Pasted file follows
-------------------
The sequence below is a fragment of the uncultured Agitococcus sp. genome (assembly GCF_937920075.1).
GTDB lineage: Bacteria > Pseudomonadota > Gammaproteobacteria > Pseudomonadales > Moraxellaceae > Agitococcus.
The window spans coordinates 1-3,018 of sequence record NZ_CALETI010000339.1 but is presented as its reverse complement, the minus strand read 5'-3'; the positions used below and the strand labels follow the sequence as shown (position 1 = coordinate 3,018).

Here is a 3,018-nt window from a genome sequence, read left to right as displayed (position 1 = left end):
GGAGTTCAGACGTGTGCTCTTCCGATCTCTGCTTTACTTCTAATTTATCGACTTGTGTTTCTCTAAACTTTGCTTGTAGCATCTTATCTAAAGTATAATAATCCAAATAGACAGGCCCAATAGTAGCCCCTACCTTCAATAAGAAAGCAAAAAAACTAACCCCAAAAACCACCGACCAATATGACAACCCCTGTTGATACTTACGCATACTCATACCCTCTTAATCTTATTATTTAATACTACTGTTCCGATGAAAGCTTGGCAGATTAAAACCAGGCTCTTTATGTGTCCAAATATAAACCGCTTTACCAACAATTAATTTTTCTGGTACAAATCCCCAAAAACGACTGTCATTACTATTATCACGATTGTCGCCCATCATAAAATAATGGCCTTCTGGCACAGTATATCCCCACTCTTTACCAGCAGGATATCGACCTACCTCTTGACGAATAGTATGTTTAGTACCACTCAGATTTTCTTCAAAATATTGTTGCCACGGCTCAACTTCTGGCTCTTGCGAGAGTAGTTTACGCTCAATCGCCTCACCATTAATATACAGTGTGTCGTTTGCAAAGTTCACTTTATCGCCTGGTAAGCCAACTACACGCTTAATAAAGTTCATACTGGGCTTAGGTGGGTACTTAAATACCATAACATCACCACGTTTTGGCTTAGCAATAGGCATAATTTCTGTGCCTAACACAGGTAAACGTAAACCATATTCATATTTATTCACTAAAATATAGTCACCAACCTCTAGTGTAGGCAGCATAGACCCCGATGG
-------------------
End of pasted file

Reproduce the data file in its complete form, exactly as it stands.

The sequence below is a fragment of the uncultured Agitococcus sp. genome (assembly GCF_937920075.1).
GTDB lineage: Bacteria > Pseudomonadota > Gammaproteobacteria > Pseudomonadales > Moraxellaceae > Agitococcus.
The window spans coordinates 1-3,018 of sequence record NZ_CALETI010000339.1 but is presented as its reverse complement, the minus strand read 5'-3'; the positions used below and the strand labels follow the sequence as shown (position 1 = coordinate 3,018).

Here is a 3,018-nt window from a genome sequence, read left to right as displayed (position 1 = left end):
GGAGTTCAGACGTGTGCTCTTCCGATCTCTGCTTTACTTCTAATTTATCGACTTGTGTTTCTCTAAACTTTGCTTGTAGCATCTTATCTAAAGTATAATAATCCAAATAGACAGGCCCAATAGTAGCCCCTACCTTCAATAAGAAAGCAAAAAAACTAACCCCAAAAACCACCGACCAATATGACAACCCCTGTTGATACTTACGCATACTCATACCCTCTTAATCTTATTATTTAATACTACTGTTCCGATGAAAGCTTGGCAGATTAAAACCAGGCTCTTTATGTGTCCAAATATAAACCGCTTTACCAACAATTAATTTTTCTGGTACAAATCCCCAAAAACGACTGTCATTACTATTATCACGATTGTCGCCCATCATAAAATAATGGCCTTCTGGCACAGTATATCCCCACTCTTTACCAGCAGGATATCGACCTACCTCTTGACGAATAGTATGTTTAGTACCACTCAGATTTTCTTCAAAATATTGTTGCCACGGCTCAACTTCTGGCTCTTGCGAGAGTAGTTTACGCTCAATCGCCTCACCATTAATATACAGTGTGTCGTTTGCAAAGTTCACTTTATCGCCTGGTAAGCCAACTACACGCTTAATAAAGTTCATACTGGGCTTAGGTGGGTACTTAAATACCATAACATCACCACGTTTTGGCTTAGCAATAGGCATAATTTCTGTGCCTAACACAGGTAAACGTAAACCATATTCATATTTATTCACTAAAATATAGTCACCAACCTCTAGTGTAGGCAGCATAGACCCCGATGG